This water-loving plant only reaches 2 to 4 inches tall and spreads 12 to 18 inches wide. It originates from Europe and Western Asia. It is an herbaceous perennial, hardy in USDA zones 4 to 9.
Frequently Asked Questions About Water-Loving Plants
What is the best plant to soak up water?
The best plants to soak up water are plants that like to have wet roots. Thirsty plants that have origins in tropical places with a substantial wet season, or plants from rainy areas like the Pacific Northwest are great contenders. From our list above, the enormous leaves of Elephant Ear (Colocasia) are natural water absorbers. Leopard Plant (Ligularia) also soaks up lots of water. Being North American native plants, Turtlehead (Chelone), Swamp Milkweed (Asclepias incarnata), and Joe Pye Weed (Eutrochium) soak up lots of water while nurturing wildlife.
What is the best ground cover for wet soil?
I suppose it is a question of, “how low can you go?” Our shortest groundcover, Golden Creeping Jenny (Lysimachia nummularia), is a wonderful ground cover for wet soil. Standing only 2 to 4 inches, it also spreads up to 18 inches. And prolific! With little care, Golden Creeping Jenny (Lysimachia nummularia) smothers the ground with its soft, delicate trailing leaves. Some say it is easier to grow than to remove, but rarely do we have weeds so pretty. As far as weeds go, the roots are shallow and easy to pull out. So, taking away the plants and cultivating the area can remedy the issue if you get tired of this pretty ground cover for wet soil.
Other plants on our list that are taller will colonize an area, filling the ground. Perhaps not technically a spreading groundcover, Iris (Iris) and Turtlehead (Chelone) are two examples of colonizing plants for filling a larger area.
What outdoor plant needs the least amount of water?
Outdoor plants that need the least amount of water will be the opposite to water-loving plants. Cacti and desert dwelling plants can last without water for long periods of time. These types of plants have adapted strategies to store water in their roots, stems, and leaves. They have unique tactics for absorbing water, even from the air.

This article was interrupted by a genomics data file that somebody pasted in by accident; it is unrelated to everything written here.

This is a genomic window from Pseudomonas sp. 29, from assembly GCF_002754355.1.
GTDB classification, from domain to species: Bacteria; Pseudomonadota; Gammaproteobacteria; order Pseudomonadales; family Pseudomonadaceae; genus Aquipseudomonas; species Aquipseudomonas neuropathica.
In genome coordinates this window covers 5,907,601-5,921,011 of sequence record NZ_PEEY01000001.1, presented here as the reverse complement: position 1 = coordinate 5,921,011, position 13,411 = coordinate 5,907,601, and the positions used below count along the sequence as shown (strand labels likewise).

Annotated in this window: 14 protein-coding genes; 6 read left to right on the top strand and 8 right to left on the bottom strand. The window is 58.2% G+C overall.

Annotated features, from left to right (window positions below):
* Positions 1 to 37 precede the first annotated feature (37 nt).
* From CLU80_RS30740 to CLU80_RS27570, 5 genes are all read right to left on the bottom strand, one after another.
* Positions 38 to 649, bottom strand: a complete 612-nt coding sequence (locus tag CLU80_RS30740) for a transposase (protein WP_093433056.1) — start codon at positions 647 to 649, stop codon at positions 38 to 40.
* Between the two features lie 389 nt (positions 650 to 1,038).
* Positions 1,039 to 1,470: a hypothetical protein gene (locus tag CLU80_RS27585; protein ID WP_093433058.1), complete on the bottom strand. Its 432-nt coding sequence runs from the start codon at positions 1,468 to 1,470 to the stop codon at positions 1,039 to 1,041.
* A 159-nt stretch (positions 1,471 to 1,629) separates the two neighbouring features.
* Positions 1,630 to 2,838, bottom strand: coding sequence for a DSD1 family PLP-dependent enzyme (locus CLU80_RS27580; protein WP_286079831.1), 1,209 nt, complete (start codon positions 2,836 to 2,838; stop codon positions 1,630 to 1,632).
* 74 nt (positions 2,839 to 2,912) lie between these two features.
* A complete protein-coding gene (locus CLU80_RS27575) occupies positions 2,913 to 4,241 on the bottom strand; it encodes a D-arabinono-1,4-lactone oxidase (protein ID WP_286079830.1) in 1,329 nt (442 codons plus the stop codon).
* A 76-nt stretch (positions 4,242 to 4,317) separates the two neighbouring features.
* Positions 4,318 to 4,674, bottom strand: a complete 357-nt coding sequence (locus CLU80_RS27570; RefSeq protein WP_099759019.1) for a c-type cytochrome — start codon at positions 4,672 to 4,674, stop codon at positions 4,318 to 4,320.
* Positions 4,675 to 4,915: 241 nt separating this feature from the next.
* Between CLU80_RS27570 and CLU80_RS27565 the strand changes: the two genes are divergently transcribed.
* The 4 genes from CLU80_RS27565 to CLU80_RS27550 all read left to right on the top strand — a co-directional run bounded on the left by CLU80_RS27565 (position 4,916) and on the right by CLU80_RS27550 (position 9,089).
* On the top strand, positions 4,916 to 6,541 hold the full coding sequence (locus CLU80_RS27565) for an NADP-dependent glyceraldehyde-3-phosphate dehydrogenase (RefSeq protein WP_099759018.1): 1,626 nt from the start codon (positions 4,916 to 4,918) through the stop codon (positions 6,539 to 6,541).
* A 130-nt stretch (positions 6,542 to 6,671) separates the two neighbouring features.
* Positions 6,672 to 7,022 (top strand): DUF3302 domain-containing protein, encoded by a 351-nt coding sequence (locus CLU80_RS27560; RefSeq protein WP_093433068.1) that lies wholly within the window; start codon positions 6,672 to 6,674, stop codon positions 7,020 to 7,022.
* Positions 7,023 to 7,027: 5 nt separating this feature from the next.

Water-loving plants, on the other hand, have strategies to be submerged in water. This would starve many plants of oxygen which would cause them to die. Water-loving plants have adapted to handle excess moisture.
Some water-loving plants have little tolerance for being without water and will show signs of stress quickly if they dry out. Interestingly, other water-loving plants have adapted to a dry season so will go dormant such as Canna Lily (Canna) and Elephant Ear (Colocasia). These plants give us the opportunity to store them over a cold winter and replant them in springtime when water is again abundant.
What is wet soil called?
Wet soil can go by several names. Mud comes to mind. Waterlogged soil is another. Soggy, boggy soil will depend on the soil’s structure. A soil with a lot of air pockets, or pores that have become wet would be called waterlogged soil. A heavy, dense or clay soil that has few air pockets or poor porosity that becomes wet could be called mud.
What do I do if my soil is too wet?
Well, plant water-loving plants, of course! This is just one way to make the most of wet soil. Another is to have a drainage plan so that water has somewhere to go. Getting air into your wet soil will also help. Add sand or small gravel to heavy soils to help it drain more effectively. Use compost or humus-rich soil additives to increase the air pockets, which will help wet soil dry faster.
10 Scrumptious Water-Loving Plants to Soak Up Water
Wet outdoor areas are an opportunity for gardeners. Water-loving plants are perfect for rain gardens, water gardens and natural bog gardens. When we are lucky enough to have wet soils, a lot of rain, or ponds and streams, we can grow thriving water-loving plants. Where other types of plants may suffer, water-loving plants have special growing habits that allow them to thrive with wet roots. In soggy, boggy soils, there are many outstanding plants for a flourishing garden.